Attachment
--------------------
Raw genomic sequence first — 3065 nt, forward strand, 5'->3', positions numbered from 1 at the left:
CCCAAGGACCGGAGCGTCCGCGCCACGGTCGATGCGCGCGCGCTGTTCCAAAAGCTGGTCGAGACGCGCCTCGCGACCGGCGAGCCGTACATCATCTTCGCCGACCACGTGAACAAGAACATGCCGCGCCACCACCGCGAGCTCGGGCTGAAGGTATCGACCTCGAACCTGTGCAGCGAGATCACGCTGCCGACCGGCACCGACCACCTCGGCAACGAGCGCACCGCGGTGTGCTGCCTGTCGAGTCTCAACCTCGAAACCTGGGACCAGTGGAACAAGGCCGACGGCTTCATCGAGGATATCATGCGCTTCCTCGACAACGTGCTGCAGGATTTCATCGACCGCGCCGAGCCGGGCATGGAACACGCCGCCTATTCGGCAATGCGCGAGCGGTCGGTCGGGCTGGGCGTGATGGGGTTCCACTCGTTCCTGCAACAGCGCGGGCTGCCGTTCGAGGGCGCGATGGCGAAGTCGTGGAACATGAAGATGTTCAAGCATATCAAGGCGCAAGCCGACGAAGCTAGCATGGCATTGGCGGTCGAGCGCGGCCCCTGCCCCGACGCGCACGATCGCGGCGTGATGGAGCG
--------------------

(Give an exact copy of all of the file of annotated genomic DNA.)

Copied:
Raw genomic sequence first — 3065 nt, forward strand, 5'->3', positions numbered from 1 at the left:
CCCAAGGACCGGAGCGTCCGCGCCACGGTCGATGCGCGCGCGCTGTTCCAAAAGCTGGTCGAGACGCGCCTCGCGACCGGCGAGCCGTACATCATCTTCGCCGACCACGTGAACAAGAACATGCCGCGCCACCACCGCGAGCTCGGGCTGAAGGTATCGACCTCGAACCTGTGCAGCGAGATCACGCTGCCGACCGGCACCGACCACCTCGGCAACGAGCGCACCGCGGTGTGCTGCCTGTCGAGTCTCAACCTCGAAACCTGGGACCAGTGGAACAAGGCCGACGGCTTCATCGAGGATATCATGCGCTTCCTCGACAACGTGCTGCAGGATTTCATCGACCGCGCCGAGCCGGGCATGGAACACGCCGCCTATTCGGCAATGCGCGAGCGGTCGGTCGGGCTGGGCGTGATGGGGTTCCACTCGTTCCTGCAACAGCGCGGGCTGCCGTTCGAGGGCGCGATGGCGAAGTCGTGGAACATGAAGATGTTCAAGCATATCAAGGCGCAAGCCGACGAAGCTAGCATGGCATTGGCGGTCGAGCGCGGCCCCTGCCCCGACGCGCACGATCGCGGCGTGATGGAGCG